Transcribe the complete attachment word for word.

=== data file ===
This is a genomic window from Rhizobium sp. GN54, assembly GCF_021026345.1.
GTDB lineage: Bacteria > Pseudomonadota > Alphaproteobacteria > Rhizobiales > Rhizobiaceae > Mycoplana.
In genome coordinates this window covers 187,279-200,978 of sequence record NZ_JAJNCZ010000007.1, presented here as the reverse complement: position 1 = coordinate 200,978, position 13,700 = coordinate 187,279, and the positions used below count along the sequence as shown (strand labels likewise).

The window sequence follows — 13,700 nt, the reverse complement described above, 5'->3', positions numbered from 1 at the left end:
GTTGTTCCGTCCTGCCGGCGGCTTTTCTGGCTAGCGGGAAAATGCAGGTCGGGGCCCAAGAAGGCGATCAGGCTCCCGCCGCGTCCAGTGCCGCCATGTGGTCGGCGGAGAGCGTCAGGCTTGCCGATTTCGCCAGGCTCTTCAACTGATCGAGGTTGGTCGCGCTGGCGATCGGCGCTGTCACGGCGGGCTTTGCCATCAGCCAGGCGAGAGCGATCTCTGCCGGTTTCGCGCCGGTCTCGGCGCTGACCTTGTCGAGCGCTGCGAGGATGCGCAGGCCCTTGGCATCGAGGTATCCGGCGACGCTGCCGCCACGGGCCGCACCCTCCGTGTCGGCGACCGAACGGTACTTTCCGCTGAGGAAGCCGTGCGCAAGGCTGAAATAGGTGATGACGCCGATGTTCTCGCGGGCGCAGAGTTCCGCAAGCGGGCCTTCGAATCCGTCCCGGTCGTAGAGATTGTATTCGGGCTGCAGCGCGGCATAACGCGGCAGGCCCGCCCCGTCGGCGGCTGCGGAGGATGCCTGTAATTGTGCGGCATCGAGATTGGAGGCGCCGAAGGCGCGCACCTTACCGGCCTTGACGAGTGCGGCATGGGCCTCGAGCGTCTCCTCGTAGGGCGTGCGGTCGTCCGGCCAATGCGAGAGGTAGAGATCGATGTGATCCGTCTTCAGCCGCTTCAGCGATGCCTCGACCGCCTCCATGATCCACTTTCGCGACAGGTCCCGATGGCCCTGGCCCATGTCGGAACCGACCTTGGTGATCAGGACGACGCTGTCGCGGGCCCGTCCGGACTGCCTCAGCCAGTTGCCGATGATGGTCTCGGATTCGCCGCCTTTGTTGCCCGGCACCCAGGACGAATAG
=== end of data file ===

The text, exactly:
This is a genomic window from Rhizobium sp. GN54, assembly GCF_021026345.1.
GTDB lineage: Bacteria > Pseudomonadota > Alphaproteobacteria > Rhizobiales > Rhizobiaceae > Mycoplana.
In genome coordinates this window covers 187,279-200,978 of sequence record NZ_JAJNCZ010000007.1, presented here as the reverse complement: position 1 = coordinate 200,978, position 13,700 = coordinate 187,279, and the positions used below count along the sequence as shown (strand labels likewise).

The window sequence follows — 13,700 nt, the reverse complement described above, 5'->3', positions numbered from 1 at the left end:
GTTGTTCCGTCCTGCCGGCGGCTTTTCTGGCTAGCGGGAAAATGCAGGTCGGGGCCCAAGAAGGCGATCAGGCTCCCGCCGCGTCCAGTGCCGCCATGTGGTCGGCGGAGAGCGTCAGGCTTGCCGATTTCGCCAGGCTCTTCAACTGATCGAGGTTGGTCGCGCTGGCGATCGGCGCTGTCACGGCGGGCTTTGCCATCAGCCAGGCGAGAGCGATCTCTGCCGGTTTCGCGCCGGTCTCGGCGCTGACCTTGTCGAGCGCTGCGAGGATGCGCAGGCCCTTGGCATCGAGGTATCCGGCGACGCTGCCGCCACGGGCCGCACCCTCCGTGTCGGCGACCGAACGGTACTTTCCGCTGAGGAAGCCGTGCGCAAGGCTGAAATAGGTGATGACGCCGATGTTCTCGCGGGCGCAGAGTTCCGCAAGCGGGCCTTCGAATCCGTCCCGGTCGTAGAGATTGTATTCGGGCTGCAGCGCGGCATAACGCGGCAGGCCCGCCCCGTCGGCGGCTGCGGAGGATGCCTGTAATTGTGCGGCATCGAGATTGGAGGCGCCGAAGGCGCGCACCTTACCGGCCTTGACGAGTGCGGCATGGGCCTCGAGCGTCTCCTCGTAGGGCGTGCGGTCGTCCGGCCAATGCGAGAGGTAGAGATCGATGTGATCCGTCTTCAGCCGCTTCAGCGATGCCTCGACCGCCTCCATGATCCACTTTCGCGACAGGTCCCGATGGCCCTGGCCCATGTCGGAACCGACCTTGGTGATCAGGACGACGCTGTCGCGGGCCCGTCCGGACTGCCTCAGCCAGTTGCCGATGATGGTCTCGGATTCGCCGCCTTTGTTGCCCGGCACCCAGGACGAATAG